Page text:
Dating In Recovery: The Pros And Cons Of Dating Another Person In Recovery

Pros And Cons Of Dating Another Person In Recovery

Few people have such a deep and intimate understanding of one another than two people in recovery. The shared experience of addiction or alcoholism is an incredibly personal shared experience. Whether two people share the experience of the same drug of choice or not, the experience of addiction, as well as recovery from addiction, is incredibly intense. Especially in the first few years of recovery, when the memory of active addiction is still fresh, emotions are running high, and individuals are at their most vulnerable, romantic bonding can take place.

People in recovery have varying opinions on dating in early recovery, let alone dating someone else who is in early recovery. There are the benefits, like being understood and related to in a very special way. There are, however, some challenges. Firstly, both people are growing and changing every day. The first two years of recovery are a growth and discovery process unlike any other. Who two people are when they start dating in recovery and who they become through their growth process may not be compatible within a few months or a few years. Second, emotions run high as individuals are learning to connect to their own thoughts, feelings, and experiences. Love, and the perception of love, is overwhelming, stimulating, and pleasurable. For the brain which is recovering from addiction to pleasure, the pleasure caused by drugs and alcohol, love can be confusing. Too often, people who start dating others in recovery find a new ‘high’ or a new ‘rush’, as well as a new obsession. When the emotions come in, particularly difficult emotions, that can create a stress which inspires the brain to crave more of that pleasure. Relapse is commonly affiliated with recovery romances that happen too early on.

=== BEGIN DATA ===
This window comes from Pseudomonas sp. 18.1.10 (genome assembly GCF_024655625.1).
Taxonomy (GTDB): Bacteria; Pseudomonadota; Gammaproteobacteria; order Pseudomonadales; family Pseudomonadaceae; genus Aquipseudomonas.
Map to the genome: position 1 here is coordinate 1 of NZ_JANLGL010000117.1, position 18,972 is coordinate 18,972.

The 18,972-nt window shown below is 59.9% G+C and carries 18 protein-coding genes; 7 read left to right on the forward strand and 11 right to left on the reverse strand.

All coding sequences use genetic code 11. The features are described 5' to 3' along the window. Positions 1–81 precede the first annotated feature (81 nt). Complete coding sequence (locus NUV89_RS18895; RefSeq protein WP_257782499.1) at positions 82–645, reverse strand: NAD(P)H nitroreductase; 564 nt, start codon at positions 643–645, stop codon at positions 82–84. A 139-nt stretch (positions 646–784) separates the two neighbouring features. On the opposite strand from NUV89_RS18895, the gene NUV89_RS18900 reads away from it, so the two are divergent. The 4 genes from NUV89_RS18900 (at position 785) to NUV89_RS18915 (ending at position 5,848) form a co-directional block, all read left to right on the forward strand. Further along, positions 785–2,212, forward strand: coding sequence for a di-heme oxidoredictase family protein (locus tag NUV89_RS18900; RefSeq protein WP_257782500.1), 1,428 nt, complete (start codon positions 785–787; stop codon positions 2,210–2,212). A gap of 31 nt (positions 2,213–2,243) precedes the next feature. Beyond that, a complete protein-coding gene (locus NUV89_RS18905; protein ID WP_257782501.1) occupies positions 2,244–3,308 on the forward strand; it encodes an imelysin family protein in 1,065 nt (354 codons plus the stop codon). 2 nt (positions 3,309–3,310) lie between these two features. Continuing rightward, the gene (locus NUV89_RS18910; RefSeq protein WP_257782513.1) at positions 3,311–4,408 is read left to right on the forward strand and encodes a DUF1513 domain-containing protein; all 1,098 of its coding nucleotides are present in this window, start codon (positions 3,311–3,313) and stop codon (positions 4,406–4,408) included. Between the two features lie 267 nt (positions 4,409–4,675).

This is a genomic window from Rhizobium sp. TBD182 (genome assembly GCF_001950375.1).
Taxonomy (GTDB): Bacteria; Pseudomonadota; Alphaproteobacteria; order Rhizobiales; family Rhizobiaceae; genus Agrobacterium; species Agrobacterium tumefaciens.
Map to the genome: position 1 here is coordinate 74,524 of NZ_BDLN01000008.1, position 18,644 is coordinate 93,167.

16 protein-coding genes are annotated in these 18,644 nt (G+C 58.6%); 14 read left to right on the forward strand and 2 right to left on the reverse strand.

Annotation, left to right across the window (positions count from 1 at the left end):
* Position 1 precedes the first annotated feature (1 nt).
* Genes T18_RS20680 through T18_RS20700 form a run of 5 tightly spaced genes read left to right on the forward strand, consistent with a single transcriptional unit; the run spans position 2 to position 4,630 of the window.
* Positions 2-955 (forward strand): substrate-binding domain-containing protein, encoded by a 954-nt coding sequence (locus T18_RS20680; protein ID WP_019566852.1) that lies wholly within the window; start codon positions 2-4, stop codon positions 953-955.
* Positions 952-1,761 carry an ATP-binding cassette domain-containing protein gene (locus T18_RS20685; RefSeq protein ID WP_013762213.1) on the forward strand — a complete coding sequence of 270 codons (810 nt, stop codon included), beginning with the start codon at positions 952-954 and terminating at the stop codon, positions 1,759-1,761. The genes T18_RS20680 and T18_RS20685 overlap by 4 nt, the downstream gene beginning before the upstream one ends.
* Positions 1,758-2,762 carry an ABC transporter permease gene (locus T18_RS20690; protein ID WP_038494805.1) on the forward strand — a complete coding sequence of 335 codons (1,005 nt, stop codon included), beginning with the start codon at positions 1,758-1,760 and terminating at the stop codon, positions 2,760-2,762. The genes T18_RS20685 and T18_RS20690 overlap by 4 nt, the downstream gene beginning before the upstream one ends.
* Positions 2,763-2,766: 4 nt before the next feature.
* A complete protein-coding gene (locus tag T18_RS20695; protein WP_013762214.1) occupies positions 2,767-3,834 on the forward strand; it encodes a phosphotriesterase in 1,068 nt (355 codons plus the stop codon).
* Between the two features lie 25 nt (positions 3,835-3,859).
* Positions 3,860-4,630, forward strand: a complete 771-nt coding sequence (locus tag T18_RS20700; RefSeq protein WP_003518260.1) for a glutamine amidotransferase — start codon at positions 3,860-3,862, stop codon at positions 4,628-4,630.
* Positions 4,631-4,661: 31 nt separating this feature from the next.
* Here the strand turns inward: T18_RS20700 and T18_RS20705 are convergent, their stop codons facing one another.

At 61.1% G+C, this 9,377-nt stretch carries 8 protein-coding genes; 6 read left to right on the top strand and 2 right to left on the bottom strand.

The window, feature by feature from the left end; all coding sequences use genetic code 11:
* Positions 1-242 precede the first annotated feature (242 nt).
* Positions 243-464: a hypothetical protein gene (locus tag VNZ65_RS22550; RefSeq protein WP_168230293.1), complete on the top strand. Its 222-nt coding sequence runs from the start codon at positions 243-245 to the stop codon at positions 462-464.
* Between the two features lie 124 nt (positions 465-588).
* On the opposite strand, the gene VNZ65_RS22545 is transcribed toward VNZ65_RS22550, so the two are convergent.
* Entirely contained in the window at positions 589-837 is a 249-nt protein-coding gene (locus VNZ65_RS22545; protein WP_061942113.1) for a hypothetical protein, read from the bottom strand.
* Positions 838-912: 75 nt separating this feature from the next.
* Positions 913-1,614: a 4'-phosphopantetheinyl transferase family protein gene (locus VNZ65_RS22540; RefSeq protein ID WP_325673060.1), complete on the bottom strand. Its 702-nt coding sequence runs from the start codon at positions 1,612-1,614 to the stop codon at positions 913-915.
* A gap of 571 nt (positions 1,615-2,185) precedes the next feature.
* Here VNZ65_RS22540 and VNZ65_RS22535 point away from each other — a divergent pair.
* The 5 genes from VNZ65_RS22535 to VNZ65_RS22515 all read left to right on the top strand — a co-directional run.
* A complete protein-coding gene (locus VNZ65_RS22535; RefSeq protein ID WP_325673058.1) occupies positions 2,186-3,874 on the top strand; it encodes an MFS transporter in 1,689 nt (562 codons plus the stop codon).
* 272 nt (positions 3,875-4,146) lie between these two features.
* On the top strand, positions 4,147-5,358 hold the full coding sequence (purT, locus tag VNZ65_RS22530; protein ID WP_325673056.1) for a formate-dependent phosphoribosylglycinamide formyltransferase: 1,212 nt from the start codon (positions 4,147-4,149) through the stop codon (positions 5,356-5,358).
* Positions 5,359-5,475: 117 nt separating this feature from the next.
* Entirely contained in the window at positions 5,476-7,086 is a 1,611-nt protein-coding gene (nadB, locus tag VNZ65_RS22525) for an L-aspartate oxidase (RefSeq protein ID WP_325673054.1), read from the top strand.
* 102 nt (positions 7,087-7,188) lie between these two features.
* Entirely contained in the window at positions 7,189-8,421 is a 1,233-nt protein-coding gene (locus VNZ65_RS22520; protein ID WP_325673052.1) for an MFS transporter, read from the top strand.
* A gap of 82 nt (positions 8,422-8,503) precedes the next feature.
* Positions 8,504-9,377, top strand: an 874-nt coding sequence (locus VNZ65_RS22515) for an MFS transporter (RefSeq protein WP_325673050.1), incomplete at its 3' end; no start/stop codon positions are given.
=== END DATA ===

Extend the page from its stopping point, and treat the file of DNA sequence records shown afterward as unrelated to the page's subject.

Romantic love and recovery can go hand in hand. Ultimately, your life, and the life of someone who has the attention of your heart, are at stake in these relationships. Keep these tips in mind:

        • Don’t become each other’s recovery. You have a lot to live and grow for in recovery. Love can fill all of your focus. Remember to focus on yourself and your recovery.
        • Don’t be each other’s sponsor. If you are both in early recovery, neither of you have the experience or expertise to be offering sage advice. This is one of the most common fallouts in recovery relationships. Couples turn to one another instead of their sponsors, which can quickly become problematic.
        • Do be independent of one another. Don’t be codependent with one another. People in recovery are prone to codependent relationships, where boundaries get blurred between where one person ends and another person begins. You can act independently of one another and still be close. Maintain a watchful eye for common rescuing, saving, and fixing behaviors.

At Tree House Recovery in Orange County, California, men are finding freedom from addiction every day. Our programs help men create sustainable change, building a sustainable recovery. Call us today for information: (855) 202-2138

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